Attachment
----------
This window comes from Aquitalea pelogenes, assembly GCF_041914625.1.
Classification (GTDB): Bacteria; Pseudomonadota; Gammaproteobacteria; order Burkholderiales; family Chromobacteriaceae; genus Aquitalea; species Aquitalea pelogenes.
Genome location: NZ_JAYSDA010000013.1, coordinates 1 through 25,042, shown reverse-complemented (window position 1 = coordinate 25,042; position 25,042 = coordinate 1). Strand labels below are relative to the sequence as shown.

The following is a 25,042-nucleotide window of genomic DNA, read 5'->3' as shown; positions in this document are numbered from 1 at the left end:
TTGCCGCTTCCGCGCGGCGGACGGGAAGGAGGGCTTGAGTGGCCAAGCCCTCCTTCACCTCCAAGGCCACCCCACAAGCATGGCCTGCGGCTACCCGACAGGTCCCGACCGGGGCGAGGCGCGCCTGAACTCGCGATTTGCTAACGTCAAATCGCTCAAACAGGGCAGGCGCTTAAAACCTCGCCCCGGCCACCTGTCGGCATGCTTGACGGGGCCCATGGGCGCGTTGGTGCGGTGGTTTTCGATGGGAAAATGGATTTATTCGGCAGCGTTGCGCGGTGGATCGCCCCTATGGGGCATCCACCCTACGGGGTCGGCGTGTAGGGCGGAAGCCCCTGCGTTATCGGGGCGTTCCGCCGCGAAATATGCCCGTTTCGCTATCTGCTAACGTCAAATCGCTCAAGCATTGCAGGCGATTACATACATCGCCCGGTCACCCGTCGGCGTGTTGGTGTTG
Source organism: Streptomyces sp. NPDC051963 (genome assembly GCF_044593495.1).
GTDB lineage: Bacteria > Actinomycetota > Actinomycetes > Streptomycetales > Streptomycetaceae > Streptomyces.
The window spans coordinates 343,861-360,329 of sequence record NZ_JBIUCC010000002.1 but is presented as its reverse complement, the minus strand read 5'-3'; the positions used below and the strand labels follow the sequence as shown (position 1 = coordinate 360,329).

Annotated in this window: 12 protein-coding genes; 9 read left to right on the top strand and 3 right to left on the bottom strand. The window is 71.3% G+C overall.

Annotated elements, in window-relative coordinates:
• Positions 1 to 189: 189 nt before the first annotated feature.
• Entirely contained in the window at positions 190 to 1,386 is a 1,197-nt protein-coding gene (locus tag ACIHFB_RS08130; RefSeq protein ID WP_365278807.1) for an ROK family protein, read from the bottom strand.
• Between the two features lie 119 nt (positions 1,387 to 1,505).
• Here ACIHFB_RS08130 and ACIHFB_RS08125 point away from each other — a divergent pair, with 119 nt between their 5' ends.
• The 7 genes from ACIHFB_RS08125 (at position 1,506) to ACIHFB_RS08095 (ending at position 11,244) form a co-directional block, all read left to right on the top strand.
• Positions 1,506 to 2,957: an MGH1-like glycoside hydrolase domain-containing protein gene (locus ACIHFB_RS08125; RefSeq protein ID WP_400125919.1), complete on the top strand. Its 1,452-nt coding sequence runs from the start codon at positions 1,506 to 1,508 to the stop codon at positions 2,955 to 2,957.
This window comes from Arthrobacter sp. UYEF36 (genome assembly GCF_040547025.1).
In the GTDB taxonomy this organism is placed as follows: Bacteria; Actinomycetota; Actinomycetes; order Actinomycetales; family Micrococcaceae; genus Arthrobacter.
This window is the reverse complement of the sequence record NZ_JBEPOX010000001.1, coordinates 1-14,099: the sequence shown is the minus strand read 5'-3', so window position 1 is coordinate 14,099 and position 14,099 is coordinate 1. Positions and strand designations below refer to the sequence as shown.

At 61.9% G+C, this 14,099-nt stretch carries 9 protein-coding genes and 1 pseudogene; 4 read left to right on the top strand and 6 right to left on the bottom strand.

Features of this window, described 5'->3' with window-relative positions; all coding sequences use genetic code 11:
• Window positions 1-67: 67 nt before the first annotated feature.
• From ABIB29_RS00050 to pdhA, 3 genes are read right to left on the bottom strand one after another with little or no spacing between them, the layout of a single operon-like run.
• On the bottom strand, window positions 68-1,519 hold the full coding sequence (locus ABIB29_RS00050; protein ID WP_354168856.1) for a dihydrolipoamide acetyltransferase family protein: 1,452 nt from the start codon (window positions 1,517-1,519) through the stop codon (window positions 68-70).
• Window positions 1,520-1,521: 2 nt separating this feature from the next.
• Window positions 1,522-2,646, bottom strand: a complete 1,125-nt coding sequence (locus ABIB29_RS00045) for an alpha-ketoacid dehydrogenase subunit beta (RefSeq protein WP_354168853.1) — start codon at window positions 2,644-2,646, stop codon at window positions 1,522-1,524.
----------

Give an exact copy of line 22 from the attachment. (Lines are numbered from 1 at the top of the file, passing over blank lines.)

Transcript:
• Window positions 1-67: 67 nt before the first annotated feature.